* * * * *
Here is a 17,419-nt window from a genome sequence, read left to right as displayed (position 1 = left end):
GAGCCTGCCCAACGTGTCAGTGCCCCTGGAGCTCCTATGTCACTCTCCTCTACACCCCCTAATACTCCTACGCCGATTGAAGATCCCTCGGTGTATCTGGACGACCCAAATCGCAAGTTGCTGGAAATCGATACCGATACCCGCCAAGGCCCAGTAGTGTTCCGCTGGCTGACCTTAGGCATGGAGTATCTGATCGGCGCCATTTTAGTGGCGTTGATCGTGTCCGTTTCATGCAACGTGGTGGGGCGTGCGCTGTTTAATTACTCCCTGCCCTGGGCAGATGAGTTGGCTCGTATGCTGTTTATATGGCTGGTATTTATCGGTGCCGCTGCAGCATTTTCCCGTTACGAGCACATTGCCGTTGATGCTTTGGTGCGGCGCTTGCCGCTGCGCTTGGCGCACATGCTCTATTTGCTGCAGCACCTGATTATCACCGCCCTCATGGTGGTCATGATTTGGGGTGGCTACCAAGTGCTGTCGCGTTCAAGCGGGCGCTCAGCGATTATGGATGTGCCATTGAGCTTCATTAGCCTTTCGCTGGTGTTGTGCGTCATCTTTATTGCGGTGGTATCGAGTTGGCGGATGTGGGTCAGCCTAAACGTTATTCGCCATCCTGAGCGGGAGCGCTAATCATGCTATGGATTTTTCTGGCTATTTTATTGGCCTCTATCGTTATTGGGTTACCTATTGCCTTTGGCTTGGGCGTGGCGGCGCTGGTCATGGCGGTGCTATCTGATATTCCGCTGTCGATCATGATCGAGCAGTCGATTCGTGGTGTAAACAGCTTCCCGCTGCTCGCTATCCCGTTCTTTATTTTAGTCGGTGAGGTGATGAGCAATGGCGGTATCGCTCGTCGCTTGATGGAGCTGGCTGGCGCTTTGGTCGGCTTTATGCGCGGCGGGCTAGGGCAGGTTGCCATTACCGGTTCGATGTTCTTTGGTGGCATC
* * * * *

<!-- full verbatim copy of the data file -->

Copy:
Here is a 17,419-nt window from a genome sequence, read left to right as displayed (position 1 = left end):
GAGCCTGCCCAACGTGTCAGTGCCCCTGGAGCTCCTATGTCACTCTCCTCTACACCCCCTAATACTCCTACGCCGATTGAAGATCCCTCGGTGTATCTGGACGACCCAAATCGCAAGTTGCTGGAAATCGATACCGATACCCGCCAAGGCCCAGTAGTGTTCCGCTGGCTGACCTTAGGCATGGAGTATCTGATCGGCGCCATTTTAGTGGCGTTGATCGTGTCCGTTTCATGCAACGTGGTGGGGCGTGCGCTGTTTAATTACTCCCTGCCCTGGGCAGATGAGTTGGCTCGTATGCTGTTTATATGGCTGGTATTTATCGGTGCCGCTGCAGCATTTTCCCGTTACGAGCACATTGCCGTTGATGCTTTGGTGCGGCGCTTGCCGCTGCGCTTGGCGCACATGCTCTATTTGCTGCAGCACCTGATTATCACCGCCCTCATGGTGGTCATGATTTGGGGTGGCTACCAAGTGCTGTCGCGTTCAAGCGGGCGCTCAGCGATTATGGATGTGCCATTGAGCTTCATTAGCCTTTCGCTGGTGTTGTGCGTCATCTTTATTGCGGTGGTATCGAGTTGGCGGATGTGGGTCAGCCTAAACGTTATTCGCCATCCTGAGCGGGAGCGCTAATCATGCTATGGATTTTTCTGGCTATTTTATTGGCCTCTATCGTTATTGGGTTACCTATTGCCTTTGGCTTGGGCGTGGCGGCGCTGGTCATGGCGGTGCTATCTGATATTCCGCTGTCGATCATGATCGAGCAGTCGATTCGTGGTGTAAACAGCTTCCCGCTGCTCGCTATCCCGTTCTTTATTTTAGTCGGTGAGGTGATGAGCAATGGCGGTATCGCTCGTCGCTTGATGGAGCTGGCTGGCGCTTTGGTCGGCTTTATGCGCGGCGGGCTAGGGCAGGTTGCCATTACCGGTTCGATGTTCTTTGGTGGCATC